On Wednesday, the University’s Chemistry Department announced a new major requirement for its students: shorthand. While this note-taking technique admittedly disappeared forty years ago, the department is excited about the prospects this change brings.
Currently, a typical pre-lab consists of an experiment and its materials, followed by several hundred pages of vaguely related material and intense theory too in-depth for a graduate program. Thanks to the long-standing relationship between the chemistry department and the Anti-Tree Society of America, students copy the entire lab manual, including charcoal sketches and works of speculative fiction, instead of just bringing the manual to lab.
Long dissatisfied with the breadth of information covered, the department turned to shorthand, a note-taking method invented to let secretaries quickly record their bosses’ long-winded rants. Now, the noble art of shorthand will be used by chemistry students to cram as much tangentially related information as possible into one notebook.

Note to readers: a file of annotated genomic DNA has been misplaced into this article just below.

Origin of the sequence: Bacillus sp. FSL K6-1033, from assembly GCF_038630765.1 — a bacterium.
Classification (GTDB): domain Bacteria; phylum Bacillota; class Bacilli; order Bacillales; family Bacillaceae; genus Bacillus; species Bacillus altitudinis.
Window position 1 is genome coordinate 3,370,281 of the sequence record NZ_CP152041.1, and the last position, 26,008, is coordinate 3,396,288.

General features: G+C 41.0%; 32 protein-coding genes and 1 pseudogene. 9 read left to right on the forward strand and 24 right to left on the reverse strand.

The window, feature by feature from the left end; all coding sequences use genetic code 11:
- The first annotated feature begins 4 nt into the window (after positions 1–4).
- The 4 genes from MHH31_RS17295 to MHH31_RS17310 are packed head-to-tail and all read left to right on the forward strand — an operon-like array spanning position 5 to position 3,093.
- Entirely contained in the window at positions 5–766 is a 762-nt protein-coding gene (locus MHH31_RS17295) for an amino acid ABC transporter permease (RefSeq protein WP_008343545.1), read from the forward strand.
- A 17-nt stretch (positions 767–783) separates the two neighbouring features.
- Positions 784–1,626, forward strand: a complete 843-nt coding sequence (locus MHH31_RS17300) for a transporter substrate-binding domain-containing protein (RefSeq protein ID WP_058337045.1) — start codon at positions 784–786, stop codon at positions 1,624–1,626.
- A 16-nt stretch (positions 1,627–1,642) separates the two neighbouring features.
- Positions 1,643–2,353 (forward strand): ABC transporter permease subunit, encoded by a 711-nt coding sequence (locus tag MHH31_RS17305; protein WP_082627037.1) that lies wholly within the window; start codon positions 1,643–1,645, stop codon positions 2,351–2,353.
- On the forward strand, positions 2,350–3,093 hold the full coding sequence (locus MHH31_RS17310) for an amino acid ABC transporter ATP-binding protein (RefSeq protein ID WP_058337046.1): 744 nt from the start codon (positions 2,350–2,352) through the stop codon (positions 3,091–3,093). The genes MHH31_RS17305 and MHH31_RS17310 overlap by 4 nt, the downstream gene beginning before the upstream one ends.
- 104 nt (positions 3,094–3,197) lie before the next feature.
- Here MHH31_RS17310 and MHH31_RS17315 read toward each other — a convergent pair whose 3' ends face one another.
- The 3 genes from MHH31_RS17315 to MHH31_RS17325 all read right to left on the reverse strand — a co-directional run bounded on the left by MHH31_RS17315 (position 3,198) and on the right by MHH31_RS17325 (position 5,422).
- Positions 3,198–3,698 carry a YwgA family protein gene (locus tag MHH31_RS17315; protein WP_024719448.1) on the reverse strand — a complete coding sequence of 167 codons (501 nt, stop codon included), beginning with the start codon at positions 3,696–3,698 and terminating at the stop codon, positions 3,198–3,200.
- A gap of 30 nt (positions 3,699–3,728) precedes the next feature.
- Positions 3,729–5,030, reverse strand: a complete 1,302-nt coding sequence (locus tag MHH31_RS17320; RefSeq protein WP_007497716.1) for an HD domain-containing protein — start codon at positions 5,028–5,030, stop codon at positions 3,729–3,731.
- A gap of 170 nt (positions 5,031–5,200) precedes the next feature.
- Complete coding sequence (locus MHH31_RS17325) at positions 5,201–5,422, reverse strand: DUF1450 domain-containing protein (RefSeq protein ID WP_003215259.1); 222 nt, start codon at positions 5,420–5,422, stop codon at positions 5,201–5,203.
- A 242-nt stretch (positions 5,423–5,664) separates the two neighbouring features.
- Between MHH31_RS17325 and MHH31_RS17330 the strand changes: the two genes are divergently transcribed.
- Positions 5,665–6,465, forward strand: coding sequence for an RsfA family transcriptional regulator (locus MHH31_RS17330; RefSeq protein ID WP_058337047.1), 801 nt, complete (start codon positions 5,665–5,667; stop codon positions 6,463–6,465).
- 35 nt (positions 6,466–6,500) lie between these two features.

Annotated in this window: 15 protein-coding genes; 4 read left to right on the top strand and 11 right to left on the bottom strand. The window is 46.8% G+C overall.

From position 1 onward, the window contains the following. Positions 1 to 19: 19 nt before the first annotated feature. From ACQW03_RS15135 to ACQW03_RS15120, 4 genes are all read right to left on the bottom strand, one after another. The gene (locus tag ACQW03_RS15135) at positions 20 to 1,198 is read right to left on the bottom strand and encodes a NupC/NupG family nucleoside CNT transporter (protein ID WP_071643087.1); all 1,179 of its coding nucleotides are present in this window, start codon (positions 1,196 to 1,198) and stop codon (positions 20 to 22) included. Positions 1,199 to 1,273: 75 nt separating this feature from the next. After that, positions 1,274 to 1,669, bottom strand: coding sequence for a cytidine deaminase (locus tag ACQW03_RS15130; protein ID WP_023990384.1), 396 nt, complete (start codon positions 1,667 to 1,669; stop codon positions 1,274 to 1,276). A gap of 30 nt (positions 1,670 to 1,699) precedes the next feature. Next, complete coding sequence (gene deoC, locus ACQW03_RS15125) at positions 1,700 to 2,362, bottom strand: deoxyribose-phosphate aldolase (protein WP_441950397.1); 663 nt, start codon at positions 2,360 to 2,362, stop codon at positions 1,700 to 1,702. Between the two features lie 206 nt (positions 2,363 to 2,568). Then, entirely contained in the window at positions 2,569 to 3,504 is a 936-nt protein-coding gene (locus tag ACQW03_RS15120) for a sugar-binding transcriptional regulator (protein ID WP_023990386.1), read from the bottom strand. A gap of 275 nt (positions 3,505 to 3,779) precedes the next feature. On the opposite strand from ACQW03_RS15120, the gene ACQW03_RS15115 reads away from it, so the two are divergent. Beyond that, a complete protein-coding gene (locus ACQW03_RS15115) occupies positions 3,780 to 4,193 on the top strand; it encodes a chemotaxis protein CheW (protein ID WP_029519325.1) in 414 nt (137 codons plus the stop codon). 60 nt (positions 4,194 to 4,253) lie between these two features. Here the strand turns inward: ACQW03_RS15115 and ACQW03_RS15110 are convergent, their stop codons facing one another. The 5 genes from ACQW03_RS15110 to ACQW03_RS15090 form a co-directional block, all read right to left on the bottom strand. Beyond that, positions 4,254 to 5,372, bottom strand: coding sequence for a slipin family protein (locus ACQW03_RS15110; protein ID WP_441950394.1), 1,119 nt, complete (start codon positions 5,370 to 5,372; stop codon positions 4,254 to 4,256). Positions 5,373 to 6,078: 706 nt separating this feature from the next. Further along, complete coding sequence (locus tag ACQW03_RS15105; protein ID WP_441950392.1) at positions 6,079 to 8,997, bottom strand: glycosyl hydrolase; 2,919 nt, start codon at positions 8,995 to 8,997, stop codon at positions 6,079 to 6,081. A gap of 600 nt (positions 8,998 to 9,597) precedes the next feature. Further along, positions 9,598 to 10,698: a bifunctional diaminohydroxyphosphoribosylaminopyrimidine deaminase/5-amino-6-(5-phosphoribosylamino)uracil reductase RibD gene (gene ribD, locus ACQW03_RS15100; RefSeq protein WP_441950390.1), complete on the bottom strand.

“We can finally assign pre-labs that capture every single concept and process the students are not actually doing,” said lab director Valerie Keller, adding that the new manuals will go into “excruciating detail” on subjects like “string theory, the French Wars of Religion, and the entire rulebook for D&D,” all of which students will copy by hand. The department gave no comment when asked whether they would be adding a physical therapy course requirement so students could learn to regain use of their hand.
In a focus group last month, students testing the new manuals entered a fugue state wherein they failed to notice the full copy of War and Peace pasted into the middle of a discussion on Babylonian education. To prevent wasting paper, the University has sent the copies to print as the “Extra Depressing” edition of the Tolstoy classic.